I was enjoying cookies and milk with my grandmother under her swing shed when my aunt, who lived next door, came running into the yard, screaming and bawling. I was eight years old and had never seen anyone cry so hard or so much.
“What’s wrong,” my grandmother asked, running to her.
“It’s B-B-Bobby,” my aunt said amid sobs.
My grandmother pulled her sister close. “What happened, Audrey?”
“He’s dead.” She dabbed her eyes with a wad of mascara-stained tissues. “Somebody shot him . . . I just can’t believe it!”
I watched the two women I loved more than anything bawling their eyes out and knew what I had to do. So I fought back the tears and headed home.
Mom was in the kitchen as I walked in. I knew the news would devastate her but I didn’t want her to hear it from anyone else. She had to know, and I had to tell her.
“What’s wrong, Honey?” she asked, moving closer.
I realized tears were welling in my eyes and tried to wipe them with my shirtsleeve. I wanted to speak calmly but fought back the torrent building inside me. My chin quivered just thinking how much this was going to hurt the most important person in my life.
“Bobby’s dead!” The words erupted from me with forceful sobs. “He was shot--” That’s all I could get out. I laid my head on her shoulder, crying harder than my grandmother and aunt put together.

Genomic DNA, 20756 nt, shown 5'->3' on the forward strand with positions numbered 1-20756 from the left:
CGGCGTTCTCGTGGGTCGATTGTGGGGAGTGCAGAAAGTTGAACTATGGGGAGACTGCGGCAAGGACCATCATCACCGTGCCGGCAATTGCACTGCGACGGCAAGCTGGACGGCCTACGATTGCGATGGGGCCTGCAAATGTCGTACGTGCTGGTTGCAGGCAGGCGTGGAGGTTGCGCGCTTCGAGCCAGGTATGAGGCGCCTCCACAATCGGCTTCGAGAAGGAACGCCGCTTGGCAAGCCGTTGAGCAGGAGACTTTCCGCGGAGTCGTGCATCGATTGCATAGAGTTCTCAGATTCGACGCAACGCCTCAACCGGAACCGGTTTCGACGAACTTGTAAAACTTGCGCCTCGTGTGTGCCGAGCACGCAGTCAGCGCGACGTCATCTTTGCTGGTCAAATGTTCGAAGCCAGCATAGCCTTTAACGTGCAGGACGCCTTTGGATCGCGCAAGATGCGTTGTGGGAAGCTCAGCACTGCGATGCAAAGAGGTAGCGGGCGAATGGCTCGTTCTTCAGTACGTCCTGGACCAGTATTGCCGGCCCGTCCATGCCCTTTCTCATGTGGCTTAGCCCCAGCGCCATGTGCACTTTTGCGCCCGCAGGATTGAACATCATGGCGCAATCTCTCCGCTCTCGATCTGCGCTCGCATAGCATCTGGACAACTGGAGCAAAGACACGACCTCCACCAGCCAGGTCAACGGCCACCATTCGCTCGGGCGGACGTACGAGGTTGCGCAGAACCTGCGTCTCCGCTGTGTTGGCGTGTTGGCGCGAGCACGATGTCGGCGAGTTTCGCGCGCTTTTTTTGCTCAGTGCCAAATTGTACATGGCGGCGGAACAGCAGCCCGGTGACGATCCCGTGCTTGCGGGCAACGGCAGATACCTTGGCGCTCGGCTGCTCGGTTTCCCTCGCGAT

“I don’t know.” I looked up at Mom, noticing she was not crying at all. “Mamaw and Aunt Audrey were talking about him.”
Mom picked up the telephone. I knew she was calling my grandmother. And I just knew when she heard Mamaw tell her the story she would break down. I was ready for it. I tried to prepare myself for it, waiting for her tears.
As I watched my mother talk, I saw her deliberately trying to hide a smile. How heartless could she be? Bobby was dead. Someone shot him! And she finds this amusing?
“Michael, I need to tell you something,” she said, hanging up the phone. “Bobby is a character from a soap opera your grandmother and aunt watch every day.”
My New Year resolution is to create characters the reader can relate with . . . characters the reader actually cares about . . . characters, well, like Bobby.
. . . oh, and to also make old women cry.
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